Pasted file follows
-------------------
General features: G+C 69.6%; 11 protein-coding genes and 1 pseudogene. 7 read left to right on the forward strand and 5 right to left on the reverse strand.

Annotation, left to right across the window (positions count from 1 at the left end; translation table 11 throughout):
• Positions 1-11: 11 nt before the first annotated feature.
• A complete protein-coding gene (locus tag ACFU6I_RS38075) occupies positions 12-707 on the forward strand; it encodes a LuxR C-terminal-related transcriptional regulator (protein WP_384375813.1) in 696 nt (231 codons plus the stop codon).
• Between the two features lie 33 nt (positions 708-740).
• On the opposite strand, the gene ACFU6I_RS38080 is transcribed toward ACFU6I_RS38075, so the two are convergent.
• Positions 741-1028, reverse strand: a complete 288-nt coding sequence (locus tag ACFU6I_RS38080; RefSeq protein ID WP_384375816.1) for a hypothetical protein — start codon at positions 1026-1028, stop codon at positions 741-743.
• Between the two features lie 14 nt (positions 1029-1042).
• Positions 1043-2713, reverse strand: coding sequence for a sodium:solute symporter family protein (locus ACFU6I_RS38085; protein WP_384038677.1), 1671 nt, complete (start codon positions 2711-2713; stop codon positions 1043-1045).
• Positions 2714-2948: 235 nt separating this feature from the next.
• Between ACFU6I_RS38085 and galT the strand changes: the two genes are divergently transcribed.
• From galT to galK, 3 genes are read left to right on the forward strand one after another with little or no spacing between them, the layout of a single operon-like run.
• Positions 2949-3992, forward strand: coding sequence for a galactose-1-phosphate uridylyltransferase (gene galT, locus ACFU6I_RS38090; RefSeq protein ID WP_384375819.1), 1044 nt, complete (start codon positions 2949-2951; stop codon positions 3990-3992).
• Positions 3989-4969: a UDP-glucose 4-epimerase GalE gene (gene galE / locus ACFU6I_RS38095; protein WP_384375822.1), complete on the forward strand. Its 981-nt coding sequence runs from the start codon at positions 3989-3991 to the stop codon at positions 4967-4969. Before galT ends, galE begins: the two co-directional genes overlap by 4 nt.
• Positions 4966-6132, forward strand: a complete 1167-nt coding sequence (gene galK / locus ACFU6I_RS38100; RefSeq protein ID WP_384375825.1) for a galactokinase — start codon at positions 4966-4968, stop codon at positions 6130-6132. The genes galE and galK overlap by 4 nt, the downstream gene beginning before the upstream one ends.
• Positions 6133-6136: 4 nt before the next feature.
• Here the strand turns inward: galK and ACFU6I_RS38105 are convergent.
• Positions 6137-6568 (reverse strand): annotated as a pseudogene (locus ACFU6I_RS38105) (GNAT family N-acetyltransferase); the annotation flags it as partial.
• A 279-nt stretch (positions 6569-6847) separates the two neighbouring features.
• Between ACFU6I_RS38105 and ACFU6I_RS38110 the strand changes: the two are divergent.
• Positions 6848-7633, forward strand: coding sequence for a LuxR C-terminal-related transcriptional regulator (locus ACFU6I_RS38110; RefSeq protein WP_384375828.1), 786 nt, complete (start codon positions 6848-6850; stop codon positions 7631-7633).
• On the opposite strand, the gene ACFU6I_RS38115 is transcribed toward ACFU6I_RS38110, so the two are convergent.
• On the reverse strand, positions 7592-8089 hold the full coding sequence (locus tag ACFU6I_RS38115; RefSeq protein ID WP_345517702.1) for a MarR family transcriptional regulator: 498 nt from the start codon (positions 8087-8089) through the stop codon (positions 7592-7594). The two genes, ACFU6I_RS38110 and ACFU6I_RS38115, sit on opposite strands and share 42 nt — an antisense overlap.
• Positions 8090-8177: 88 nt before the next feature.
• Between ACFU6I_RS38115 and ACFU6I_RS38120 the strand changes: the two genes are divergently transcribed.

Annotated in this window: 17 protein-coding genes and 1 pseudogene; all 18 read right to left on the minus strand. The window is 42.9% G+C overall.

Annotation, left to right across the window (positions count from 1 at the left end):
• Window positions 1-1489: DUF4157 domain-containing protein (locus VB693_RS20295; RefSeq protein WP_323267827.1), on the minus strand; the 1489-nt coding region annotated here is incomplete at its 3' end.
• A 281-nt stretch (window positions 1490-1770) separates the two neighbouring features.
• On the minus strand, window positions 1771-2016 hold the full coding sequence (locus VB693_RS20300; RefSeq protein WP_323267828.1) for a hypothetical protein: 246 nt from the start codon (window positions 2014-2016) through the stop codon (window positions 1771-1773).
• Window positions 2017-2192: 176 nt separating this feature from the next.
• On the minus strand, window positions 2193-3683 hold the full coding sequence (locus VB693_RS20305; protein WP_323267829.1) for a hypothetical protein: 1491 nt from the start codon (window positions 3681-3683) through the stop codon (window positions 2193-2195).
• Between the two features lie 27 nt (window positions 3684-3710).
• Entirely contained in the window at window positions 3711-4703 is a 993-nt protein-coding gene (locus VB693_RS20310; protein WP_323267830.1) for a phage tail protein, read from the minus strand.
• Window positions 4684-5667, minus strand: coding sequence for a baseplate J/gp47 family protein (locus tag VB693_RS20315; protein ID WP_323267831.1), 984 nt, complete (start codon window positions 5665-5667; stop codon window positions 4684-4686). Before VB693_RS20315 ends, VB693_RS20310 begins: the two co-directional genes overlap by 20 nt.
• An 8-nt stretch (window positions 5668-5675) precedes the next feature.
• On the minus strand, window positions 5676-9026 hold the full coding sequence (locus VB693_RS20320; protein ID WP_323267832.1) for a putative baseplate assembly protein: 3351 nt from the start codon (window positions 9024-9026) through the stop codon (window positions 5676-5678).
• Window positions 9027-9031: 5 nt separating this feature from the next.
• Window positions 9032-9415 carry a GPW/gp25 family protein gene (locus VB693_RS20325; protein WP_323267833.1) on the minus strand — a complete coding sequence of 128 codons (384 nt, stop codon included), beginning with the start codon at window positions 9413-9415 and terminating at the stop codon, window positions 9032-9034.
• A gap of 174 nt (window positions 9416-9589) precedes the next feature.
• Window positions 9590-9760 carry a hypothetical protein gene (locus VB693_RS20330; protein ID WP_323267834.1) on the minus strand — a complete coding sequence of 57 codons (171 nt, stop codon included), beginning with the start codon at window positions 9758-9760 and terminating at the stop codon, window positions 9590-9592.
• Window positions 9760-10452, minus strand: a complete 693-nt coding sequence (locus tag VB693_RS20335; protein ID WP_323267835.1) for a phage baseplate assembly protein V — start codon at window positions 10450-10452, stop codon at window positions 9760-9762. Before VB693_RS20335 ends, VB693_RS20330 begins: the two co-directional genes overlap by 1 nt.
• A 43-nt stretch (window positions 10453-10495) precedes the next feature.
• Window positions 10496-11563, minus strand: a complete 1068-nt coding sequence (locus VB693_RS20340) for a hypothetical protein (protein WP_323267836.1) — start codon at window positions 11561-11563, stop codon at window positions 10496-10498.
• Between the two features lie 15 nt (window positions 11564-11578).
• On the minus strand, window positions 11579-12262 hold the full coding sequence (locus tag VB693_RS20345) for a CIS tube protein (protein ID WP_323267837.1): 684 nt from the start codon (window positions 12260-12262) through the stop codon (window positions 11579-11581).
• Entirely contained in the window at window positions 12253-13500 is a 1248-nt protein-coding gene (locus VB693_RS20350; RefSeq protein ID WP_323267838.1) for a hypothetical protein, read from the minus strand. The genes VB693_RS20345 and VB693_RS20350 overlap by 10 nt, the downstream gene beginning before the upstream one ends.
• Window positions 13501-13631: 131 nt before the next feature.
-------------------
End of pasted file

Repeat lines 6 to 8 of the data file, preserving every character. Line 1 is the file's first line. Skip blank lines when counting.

• On the opposite strand, the gene ACFU6I_RS38080 is transcribed toward ACFU6I_RS38075, so the two are convergent.
• Positions 741-1028, reverse strand: a complete 288-nt coding sequence (locus tag ACFU6I_RS38080; RefSeq protein ID WP_384375816.1) for a hypothetical protein — start codon at positions 1026-1028, stop codon at positions 741-743.
• Between the two features lie 14 nt (positions 1029-1042).